Certified Burnished American Gold Eagles

Certified Burnished American Gold Eagles

A term that was introduced recently, in 2006, "burnished" refers to where and how the American Gold Eagle was minted. All Burnished American Gold Eagles sport a "W" mint-mark, signifying its place of origin: the West Point Mint. Celebrating the successful 20th anniversary of the American Gold Eagle series, the US Mint released a new coin to join the record-breaking program. A burnished coin was produced for each size variety (1 oz, 1/2 oz, 1/4 oz, and 1/10 oz), but switched to only minting 1 oz coins in 2009, due to a stall in proof and burnished Gold Eagle production.

Production of the Burnished American Gold Eagle

The US Mint claims that the actual process of minting the burnished coins is very similar to the proof version but the outcome is quite different. Burnished coins greatly resemble brilliant uncirculated Gold Eagles, wherein they carry that same frosted finish, instead of a glossy one. The complicated and precise process begins with a blank put through a spinning drum. When that blank comes out, on the other end, a specialist handles the coin with white gloves to ensure maximum care. The coin is then placed, by hand, into the coin press, where a high pressure strike is released. This gives the burnished coin a more refined look, making every little detail sharper. Although the finish, of the burnished coin, has a matted look, the background is more mirror-like, giving the illusion that Lady Liberty is floating.

Certified or Non-Certified

One of the most common questions we are asked is: what is the difference between Certified and Non-Certified coins. The most obvious difference is how the coin is packaged. Non-Certified coins usually do not come in any packaging or they come in their originally issued packaging, such as the Proof Gold Eagles come in their presentation boxes. Certified coins are placed in airtight, official holders, marked by the grade they received and the name of the certifying grading agency. Since Certified coins' condition is more specified than a Non-Certified coin, their value can greatly increase. Collectors and numismatists appreciate Certified coins since most of the work is done for them and they can just reap the benefits of owning a Certified coin.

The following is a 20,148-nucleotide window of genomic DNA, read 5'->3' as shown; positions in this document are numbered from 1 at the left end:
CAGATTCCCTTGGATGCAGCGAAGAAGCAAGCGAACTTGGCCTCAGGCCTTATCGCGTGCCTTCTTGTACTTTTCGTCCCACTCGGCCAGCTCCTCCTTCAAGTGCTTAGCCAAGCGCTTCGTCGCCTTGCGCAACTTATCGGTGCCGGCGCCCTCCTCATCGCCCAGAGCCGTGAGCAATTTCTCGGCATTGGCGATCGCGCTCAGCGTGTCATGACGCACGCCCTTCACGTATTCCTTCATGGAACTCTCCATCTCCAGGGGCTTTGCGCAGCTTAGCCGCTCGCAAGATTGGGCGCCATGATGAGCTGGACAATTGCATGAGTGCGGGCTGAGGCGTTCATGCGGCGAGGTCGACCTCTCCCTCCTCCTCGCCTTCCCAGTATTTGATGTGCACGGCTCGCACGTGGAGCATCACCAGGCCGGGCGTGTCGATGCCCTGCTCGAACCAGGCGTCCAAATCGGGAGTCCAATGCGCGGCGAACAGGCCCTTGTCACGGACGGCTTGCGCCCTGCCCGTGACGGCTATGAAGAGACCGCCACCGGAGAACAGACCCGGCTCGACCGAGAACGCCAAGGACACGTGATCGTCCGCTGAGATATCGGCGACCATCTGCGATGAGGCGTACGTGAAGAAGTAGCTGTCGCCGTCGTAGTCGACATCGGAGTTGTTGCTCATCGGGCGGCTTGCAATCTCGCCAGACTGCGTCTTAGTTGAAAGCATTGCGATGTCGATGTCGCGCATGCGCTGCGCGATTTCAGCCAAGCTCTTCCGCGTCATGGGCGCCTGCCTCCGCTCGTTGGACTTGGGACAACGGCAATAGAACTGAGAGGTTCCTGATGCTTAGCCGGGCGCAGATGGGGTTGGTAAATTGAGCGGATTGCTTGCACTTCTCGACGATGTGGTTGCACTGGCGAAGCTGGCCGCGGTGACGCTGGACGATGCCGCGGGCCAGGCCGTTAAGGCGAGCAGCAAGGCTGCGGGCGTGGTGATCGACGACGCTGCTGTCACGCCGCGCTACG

Certification Terms

Learning about the Sheldon Numeric Scale isn't necessarily a priority for investors but can deem useful when looking to purchase Certified American Gold Eagles. Dr. William Sheldon was an American psychologist by trade and a numismatist as a hobby. In 1948, Sheldon developed the Sheldon Numeric Scale, which became the foundation of grading and certifying coins. The Sheldon Numeric Scale dictates that a coin's condition can fall between 1 and 70. Before this groundbreaking system, coins were graded mostly by physical appearance and could receive one of three grades.

When purchasing a Certified American Gold Eagle, there is information provided on the coin holder that is important to know.

  • MS: Short for "Mint-State;" refers to coins that have never been in circulation and are the same condition as when they were originally produced. Mint State coins will receive a grade ranging from 60-70 on the Sheldon Numeric Scale.
  • SP: A "specimen" coin is a combination of strike type (somewhere in the middle of Mint State and Proof).
  • MS/PF70: Bullion coins that have kept their original mint luster and contain zero post production flaws.
  • MS/PF69: Bullion coins that contain 2 or less minute imperfections but still carry their original mint luster.

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17 Items
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17 Items